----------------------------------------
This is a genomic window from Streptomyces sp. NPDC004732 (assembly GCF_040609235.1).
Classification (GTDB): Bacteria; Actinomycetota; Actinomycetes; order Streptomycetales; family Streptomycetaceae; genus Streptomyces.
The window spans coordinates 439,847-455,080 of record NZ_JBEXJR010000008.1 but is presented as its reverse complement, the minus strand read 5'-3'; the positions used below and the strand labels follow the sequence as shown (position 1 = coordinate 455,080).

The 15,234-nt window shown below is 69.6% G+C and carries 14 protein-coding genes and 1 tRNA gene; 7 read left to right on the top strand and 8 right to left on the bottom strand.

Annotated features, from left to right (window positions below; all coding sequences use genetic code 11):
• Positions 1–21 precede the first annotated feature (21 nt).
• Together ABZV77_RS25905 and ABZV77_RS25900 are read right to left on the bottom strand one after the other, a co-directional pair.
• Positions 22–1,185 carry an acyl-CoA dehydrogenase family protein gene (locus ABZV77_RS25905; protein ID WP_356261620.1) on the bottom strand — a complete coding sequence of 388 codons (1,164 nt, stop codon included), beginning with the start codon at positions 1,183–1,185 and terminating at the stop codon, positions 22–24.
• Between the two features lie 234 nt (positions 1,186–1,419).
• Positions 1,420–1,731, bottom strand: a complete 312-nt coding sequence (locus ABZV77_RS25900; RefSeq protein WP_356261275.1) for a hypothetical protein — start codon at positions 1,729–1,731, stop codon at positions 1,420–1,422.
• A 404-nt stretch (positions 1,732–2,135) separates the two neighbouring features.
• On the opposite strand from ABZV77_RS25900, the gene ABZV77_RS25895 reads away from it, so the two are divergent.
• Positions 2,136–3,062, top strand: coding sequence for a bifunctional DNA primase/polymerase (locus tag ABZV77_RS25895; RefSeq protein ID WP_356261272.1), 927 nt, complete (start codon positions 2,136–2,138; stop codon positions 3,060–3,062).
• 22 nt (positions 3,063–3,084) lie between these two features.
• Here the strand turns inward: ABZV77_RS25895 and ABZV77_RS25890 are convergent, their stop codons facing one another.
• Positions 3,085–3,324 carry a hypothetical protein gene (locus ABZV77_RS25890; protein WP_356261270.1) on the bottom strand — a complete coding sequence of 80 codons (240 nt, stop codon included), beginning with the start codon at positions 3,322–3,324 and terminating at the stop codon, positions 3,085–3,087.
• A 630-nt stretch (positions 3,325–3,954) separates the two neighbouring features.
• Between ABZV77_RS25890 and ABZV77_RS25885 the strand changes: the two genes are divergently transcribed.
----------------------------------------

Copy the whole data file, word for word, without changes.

This is a genomic window from Streptomyces sp. NPDC004732 (assembly GCF_040609235.1).
Classification (GTDB): Bacteria; Actinomycetota; Actinomycetes; order Streptomycetales; family Streptomycetaceae; genus Streptomyces.
The window spans coordinates 439,847-455,080 of record NZ_JBEXJR010000008.1 but is presented as its reverse complement, the minus strand read 5'-3'; the positions used below and the strand labels follow the sequence as shown (position 1 = coordinate 455,080).

The 15,234-nt window shown below is 69.6% G+C and carries 14 protein-coding genes and 1 tRNA gene; 7 read left to right on the top strand and 8 right to left on the bottom strand.

Annotated features, from left to right (window positions below; all coding sequences use genetic code 11):
• Positions 1–21 precede the first annotated feature (21 nt).
• Together ABZV77_RS25905 and ABZV77_RS25900 are read right to left on the bottom strand one after the other, a co-directional pair.
• Positions 22–1,185 carry an acyl-CoA dehydrogenase family protein gene (locus ABZV77_RS25905; protein ID WP_356261620.1) on the bottom strand — a complete coding sequence of 388 codons (1,164 nt, stop codon included), beginning with the start codon at positions 1,183–1,185 and terminating at the stop codon, positions 22–24.
• Between the two features lie 234 nt (positions 1,186–1,419).
• Positions 1,420–1,731, bottom strand: a complete 312-nt coding sequence (locus ABZV77_RS25900; RefSeq protein WP_356261275.1) for a hypothetical protein — start codon at positions 1,729–1,731, stop codon at positions 1,420–1,422.
• A 404-nt stretch (positions 1,732–2,135) separates the two neighbouring features.
• On the opposite strand from ABZV77_RS25900, the gene ABZV77_RS25895 reads away from it, so the two are divergent.
• Positions 2,136–3,062, top strand: coding sequence for a bifunctional DNA primase/polymerase (locus tag ABZV77_RS25895; RefSeq protein ID WP_356261272.1), 927 nt, complete (start codon positions 2,136–2,138; stop codon positions 3,060–3,062).
• 22 nt (positions 3,063–3,084) lie between these two features.
• Here the strand turns inward: ABZV77_RS25895 and ABZV77_RS25890 are convergent, their stop codons facing one another.
• Positions 3,085–3,324 carry a hypothetical protein gene (locus ABZV77_RS25890; protein WP_356261270.1) on the bottom strand — a complete coding sequence of 80 codons (240 nt, stop codon included), beginning with the start codon at positions 3,322–3,324 and terminating at the stop codon, positions 3,085–3,087.
• A 630-nt stretch (positions 3,325–3,954) separates the two neighbouring features.
• Between ABZV77_RS25890 and ABZV77_RS25885 the strand changes: the two genes are divergently transcribed.